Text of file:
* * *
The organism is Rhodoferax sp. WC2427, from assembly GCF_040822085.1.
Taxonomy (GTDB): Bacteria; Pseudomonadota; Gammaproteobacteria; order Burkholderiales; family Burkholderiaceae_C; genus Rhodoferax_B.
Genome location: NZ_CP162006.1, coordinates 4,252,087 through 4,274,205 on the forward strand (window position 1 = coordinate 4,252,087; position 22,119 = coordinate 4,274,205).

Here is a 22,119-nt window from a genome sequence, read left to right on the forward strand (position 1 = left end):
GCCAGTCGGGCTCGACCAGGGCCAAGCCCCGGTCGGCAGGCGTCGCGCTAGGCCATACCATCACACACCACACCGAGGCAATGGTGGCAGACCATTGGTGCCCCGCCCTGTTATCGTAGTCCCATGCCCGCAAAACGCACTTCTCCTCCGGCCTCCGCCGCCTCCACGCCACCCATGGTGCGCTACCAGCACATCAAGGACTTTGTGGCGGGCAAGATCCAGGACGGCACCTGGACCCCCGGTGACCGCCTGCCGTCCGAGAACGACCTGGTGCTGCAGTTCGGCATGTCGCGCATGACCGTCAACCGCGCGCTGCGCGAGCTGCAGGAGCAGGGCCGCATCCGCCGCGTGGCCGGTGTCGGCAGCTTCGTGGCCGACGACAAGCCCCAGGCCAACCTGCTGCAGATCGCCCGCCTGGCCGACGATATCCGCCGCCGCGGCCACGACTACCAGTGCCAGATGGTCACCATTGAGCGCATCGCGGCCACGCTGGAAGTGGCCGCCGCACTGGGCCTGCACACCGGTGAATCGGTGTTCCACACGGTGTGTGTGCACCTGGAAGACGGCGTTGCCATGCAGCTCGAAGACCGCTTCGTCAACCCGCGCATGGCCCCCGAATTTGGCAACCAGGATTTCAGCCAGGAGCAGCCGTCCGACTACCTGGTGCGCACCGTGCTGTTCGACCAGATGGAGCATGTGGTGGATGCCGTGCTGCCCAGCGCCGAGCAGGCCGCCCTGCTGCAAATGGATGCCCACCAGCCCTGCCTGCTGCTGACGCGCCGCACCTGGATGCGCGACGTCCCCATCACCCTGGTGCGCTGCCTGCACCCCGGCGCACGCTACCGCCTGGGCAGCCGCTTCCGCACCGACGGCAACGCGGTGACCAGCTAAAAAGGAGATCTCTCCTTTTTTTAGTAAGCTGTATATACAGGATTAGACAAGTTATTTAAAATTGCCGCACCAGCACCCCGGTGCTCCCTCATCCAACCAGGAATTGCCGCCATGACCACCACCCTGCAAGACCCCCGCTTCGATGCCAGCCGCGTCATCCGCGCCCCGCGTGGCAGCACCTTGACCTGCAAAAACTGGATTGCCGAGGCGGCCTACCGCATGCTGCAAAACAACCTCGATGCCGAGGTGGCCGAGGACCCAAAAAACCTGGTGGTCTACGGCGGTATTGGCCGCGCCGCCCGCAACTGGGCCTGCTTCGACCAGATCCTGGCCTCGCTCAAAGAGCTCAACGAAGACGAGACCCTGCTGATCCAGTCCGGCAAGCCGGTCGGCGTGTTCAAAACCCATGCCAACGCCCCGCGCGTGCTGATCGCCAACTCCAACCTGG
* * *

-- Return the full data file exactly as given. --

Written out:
The organism is Rhodoferax sp. WC2427, from assembly GCF_040822085.1.
Taxonomy (GTDB): Bacteria; Pseudomonadota; Gammaproteobacteria; order Burkholderiales; family Burkholderiaceae_C; genus Rhodoferax_B.
Genome location: NZ_CP162006.1, coordinates 4,252,087 through 4,274,205 on the forward strand (window position 1 = coordinate 4,252,087; position 22,119 = coordinate 4,274,205).

Here is a 22,119-nt window from a genome sequence, read left to right on the forward strand (position 1 = left end):
GCCAGTCGGGCTCGACCAGGGCCAAGCCCCGGTCGGCAGGCGTCGCGCTAGGCCATACCATCACACACCACACCGAGGCAATGGTGGCAGACCATTGGTGCCCCGCCCTGTTATCGTAGTCCCATGCCCGCAAAACGCACTTCTCCTCCGGCCTCCGCCGCCTCCACGCCACCCATGGTGCGCTACCAGCACATCAAGGACTTTGTGGCGGGCAAGATCCAGGACGGCACCTGGACCCCCGGTGACCGCCTGCCGTCCGAGAACGACCTGGTGCTGCAGTTCGGCATGTCGCGCATGACCGTCAACCGCGCGCTGCGCGAGCTGCAGGAGCAGGGCCGCATCCGCCGCGTGGCCGGTGTCGGCAGCTTCGTGGCCGACGACAAGCCCCAGGCCAACCTGCTGCAGATCGCCCGCCTGGCCGACGATATCCGCCGCCGCGGCCACGACTACCAGTGCCAGATGGTCACCATTGAGCGCATCGCGGCCACGCTGGAAGTGGCCGCCGCACTGGGCCTGCACACCGGTGAATCGGTGTTCCACACGGTGTGTGTGCACCTGGAAGACGGCGTTGCCATGCAGCTCGAAGACCGCTTCGTCAACCCGCGCATGGCCCCCGAATTTGGCAACCAGGATTTCAGCCAGGAGCAGCCGTCCGACTACCTGGTGCGCACCGTGCTGTTCGACCAGATGGAGCATGTGGTGGATGCCGTGCTGCCCAGCGCCGAGCAGGCCGCCCTGCTGCAAATGGATGCCCACCAGCCCTGCCTGCTGCTGACGCGCCGCACCTGGATGCGCGACGTCCCCATCACCCTGGTGCGCTGCCTGCACCCCGGCGCACGCTACCGCCTGGGCAGCCGCTTCCGCACCGACGGCAACGCGGTGACCAGCTAAAAAGGAGATCTCTCCTTTTTTTAGTAAGCTGTATATACAGGATTAGACAAGTTATTTAAAATTGCCGCACCAGCACCCCGGTGCTCCCTCATCCAACCAGGAATTGCCGCCATGACCACCACCCTGCAAGACCCCCGCTTCGATGCCAGCCGCGTCATCCGCGCCCCGCGTGGCAGCACCTTGACCTGCAAAAACTGGATTGCCGAGGCGGCCTACCGCATGCTGCAAAACAACCTCGATGCCGAGGTGGCCGAGGACCCAAAAAACCTGGTGGTCTACGGCGGTATTGGCCGCGCCGCCCGCAACTGGGCCTGCTTCGACCAGATCCTGGCCTCGCTCAAAGAGCTCAACGAAGACGAGACCCTGCTGATCCAGTCCGGCAAGCCGGTCGGCGTGTTCAAAACCCATGCCAACGCCCCGCGCGTGCTGATCGCCAACTCCAACCTGG